The Colonnade renovation is now 60% complete: Robinson (math) and Tucker (languages) Halls have yet to go under the knife. This is such an important project because it increases accessibility and brings out the functional characteristics as well as the beauty of some of our major classroom buildings. I spoke to one of my advisors, Professor DeLaney, about the earlier renovations to Newcomb and Payne Halls, and he felt that they preserved the buildings’ character as well as made them more usable.

Having spent much time in Robinson and Tucker, I am so excited to see those buildings renovated in the coming years. Altogether I’m glad W&L is willing to put time, effort, and money into our historic buildings and I hope they, like our school, continue to last far into the future.

Sorority Dining

30 Oct

Sorority Row…on a sunnier day!

It seems like the Sorority chefs know when it’s going to be a rainy day out because we always seem to have an awesome soup/hummus/bread bar out at least one of the houses. With a minimum of four different soups to chose from, five different types of yummy bread and plenty of dips and spread, the sorority chefs know what’s up when it’s getting cold and drizzly. We’re lucky because with sorority dining, you get to go to any one of the six houses for lunch. That means you could get a little bit of everything as you make your way down the row with a plate….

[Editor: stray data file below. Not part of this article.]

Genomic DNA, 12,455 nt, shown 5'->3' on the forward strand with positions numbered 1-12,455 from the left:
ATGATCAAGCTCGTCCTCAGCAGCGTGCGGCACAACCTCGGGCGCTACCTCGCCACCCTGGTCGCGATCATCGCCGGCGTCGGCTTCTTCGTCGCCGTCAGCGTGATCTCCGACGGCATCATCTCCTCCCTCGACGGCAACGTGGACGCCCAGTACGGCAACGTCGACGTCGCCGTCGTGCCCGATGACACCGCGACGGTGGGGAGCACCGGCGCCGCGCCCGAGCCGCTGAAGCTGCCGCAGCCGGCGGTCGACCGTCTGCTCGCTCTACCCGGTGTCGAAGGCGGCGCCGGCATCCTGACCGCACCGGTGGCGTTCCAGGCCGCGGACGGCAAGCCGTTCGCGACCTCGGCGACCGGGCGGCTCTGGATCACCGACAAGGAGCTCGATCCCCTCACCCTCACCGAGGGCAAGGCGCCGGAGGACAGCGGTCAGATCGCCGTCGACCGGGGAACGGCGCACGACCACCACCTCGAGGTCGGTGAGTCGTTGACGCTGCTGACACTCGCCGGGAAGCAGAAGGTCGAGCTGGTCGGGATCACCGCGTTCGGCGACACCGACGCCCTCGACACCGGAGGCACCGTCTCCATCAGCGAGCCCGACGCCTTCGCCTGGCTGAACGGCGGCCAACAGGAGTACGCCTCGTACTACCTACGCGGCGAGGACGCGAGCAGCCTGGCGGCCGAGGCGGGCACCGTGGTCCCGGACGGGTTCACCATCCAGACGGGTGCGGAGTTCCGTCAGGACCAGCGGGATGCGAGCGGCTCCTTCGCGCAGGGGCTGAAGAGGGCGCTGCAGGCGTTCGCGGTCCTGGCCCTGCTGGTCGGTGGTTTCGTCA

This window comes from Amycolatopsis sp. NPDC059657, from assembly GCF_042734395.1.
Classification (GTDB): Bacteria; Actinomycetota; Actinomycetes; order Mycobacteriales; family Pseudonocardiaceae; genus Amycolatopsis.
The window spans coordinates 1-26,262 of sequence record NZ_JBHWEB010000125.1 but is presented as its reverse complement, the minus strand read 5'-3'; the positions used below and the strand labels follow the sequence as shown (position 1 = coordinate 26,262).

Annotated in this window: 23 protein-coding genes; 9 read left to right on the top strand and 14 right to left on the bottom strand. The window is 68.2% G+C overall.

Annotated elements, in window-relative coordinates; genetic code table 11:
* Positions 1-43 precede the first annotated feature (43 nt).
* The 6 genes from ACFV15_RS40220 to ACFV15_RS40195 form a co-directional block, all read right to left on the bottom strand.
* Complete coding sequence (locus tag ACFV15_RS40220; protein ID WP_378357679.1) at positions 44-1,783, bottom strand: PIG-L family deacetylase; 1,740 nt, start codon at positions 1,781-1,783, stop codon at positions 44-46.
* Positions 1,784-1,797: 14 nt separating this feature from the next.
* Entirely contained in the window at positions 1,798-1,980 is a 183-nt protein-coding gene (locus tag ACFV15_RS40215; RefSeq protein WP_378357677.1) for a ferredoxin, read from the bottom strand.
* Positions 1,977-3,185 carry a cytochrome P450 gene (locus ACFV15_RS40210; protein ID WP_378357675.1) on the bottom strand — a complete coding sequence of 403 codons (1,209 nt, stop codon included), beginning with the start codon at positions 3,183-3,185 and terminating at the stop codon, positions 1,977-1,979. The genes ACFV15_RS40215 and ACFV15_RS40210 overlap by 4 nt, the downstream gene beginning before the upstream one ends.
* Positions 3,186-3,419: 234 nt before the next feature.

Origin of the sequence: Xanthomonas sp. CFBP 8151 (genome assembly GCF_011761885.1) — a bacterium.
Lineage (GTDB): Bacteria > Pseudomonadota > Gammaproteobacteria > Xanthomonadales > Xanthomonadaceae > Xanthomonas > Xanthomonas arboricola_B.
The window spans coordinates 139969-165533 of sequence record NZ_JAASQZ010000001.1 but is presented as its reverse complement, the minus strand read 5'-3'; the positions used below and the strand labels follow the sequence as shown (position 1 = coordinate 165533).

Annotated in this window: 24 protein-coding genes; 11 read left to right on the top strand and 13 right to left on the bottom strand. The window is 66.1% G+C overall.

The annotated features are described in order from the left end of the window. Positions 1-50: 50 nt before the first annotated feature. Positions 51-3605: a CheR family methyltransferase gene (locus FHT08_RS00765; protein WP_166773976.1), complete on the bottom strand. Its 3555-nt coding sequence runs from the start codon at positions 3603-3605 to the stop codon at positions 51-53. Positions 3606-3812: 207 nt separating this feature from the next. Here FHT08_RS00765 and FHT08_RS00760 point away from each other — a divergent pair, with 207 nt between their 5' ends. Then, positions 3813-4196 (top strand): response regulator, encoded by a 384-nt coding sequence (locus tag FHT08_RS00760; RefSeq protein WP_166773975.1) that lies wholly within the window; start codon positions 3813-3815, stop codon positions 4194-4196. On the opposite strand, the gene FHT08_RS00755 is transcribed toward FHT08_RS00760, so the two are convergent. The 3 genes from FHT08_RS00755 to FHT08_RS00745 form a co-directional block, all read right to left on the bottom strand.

With Sandy rolling into Lex, my fingers are crossed that one of the houses will be offering my favorite chicken noodle soup and spinach artichoke dip today!!

Jumping out of a perfectly good airplane

29 Oct